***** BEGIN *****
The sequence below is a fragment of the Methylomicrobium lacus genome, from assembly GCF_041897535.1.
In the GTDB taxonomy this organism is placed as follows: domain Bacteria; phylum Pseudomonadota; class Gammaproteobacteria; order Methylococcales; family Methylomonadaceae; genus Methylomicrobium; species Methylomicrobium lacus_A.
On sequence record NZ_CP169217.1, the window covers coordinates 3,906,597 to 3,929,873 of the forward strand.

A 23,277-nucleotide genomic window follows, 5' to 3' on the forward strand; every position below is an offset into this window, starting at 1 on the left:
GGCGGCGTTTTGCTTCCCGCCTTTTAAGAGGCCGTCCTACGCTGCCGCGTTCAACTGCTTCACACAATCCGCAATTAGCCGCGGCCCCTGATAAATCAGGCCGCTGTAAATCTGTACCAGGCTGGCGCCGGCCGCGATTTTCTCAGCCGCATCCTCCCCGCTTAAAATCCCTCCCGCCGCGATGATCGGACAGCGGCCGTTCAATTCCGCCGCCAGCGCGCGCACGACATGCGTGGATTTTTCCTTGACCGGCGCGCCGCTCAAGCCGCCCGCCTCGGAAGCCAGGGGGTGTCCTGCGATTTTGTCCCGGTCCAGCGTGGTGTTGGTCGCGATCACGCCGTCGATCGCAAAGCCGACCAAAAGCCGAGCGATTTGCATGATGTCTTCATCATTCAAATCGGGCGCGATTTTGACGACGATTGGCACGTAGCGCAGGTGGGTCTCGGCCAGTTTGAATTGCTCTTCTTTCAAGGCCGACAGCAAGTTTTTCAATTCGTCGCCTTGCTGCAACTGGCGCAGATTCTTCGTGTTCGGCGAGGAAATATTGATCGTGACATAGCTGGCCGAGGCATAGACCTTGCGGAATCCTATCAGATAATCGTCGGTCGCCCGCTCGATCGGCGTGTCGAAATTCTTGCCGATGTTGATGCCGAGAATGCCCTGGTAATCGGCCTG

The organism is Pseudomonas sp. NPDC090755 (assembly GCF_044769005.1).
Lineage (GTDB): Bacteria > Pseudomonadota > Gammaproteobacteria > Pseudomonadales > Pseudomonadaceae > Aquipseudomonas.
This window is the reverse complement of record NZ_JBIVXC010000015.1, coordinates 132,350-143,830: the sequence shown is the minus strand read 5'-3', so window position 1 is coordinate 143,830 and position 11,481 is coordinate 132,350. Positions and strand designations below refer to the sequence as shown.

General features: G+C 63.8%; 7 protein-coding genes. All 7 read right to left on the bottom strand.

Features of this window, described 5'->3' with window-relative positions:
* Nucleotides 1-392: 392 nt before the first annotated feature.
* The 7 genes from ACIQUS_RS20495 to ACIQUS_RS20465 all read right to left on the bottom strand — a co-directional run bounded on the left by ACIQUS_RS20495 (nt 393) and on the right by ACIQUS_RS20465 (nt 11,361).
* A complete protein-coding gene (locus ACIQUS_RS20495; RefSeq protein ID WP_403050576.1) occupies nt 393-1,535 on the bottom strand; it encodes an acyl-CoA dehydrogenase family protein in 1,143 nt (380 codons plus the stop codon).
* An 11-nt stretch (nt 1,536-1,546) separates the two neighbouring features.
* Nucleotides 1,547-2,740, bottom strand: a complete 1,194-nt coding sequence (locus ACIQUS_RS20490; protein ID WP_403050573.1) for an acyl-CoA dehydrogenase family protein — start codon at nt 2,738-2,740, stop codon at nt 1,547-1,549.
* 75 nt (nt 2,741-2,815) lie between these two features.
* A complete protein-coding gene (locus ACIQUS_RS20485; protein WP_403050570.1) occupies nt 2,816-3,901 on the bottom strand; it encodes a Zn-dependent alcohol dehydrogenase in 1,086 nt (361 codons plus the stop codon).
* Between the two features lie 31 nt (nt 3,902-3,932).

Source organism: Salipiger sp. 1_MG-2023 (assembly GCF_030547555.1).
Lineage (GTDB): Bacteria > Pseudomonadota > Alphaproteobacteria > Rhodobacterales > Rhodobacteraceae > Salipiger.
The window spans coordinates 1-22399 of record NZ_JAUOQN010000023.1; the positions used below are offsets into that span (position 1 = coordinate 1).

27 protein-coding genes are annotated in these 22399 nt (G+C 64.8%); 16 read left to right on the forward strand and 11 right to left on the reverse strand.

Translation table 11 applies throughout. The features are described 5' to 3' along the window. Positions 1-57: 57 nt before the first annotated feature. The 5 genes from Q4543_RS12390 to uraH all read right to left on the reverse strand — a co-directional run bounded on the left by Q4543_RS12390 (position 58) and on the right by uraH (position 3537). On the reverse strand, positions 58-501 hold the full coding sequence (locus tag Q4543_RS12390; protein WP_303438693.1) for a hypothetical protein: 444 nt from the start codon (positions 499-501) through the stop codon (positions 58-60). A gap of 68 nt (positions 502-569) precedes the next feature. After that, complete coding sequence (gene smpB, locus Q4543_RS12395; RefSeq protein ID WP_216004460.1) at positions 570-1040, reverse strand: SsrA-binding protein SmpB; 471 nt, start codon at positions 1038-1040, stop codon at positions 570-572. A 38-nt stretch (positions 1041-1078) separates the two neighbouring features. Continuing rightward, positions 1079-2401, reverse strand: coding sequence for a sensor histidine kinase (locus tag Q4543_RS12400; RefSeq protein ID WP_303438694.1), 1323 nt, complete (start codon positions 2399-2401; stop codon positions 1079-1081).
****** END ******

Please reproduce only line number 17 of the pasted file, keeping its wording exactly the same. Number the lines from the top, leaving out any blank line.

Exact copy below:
* A complete protein-coding gene (locus ACIQUS_RS20485; protein WP_403050570.1) occupies nt 2,816-3,901 on the bottom strand; it encodes a Zn-dependent alcohol dehydrogenase in 1,086 nt (361 codons plus the stop codon).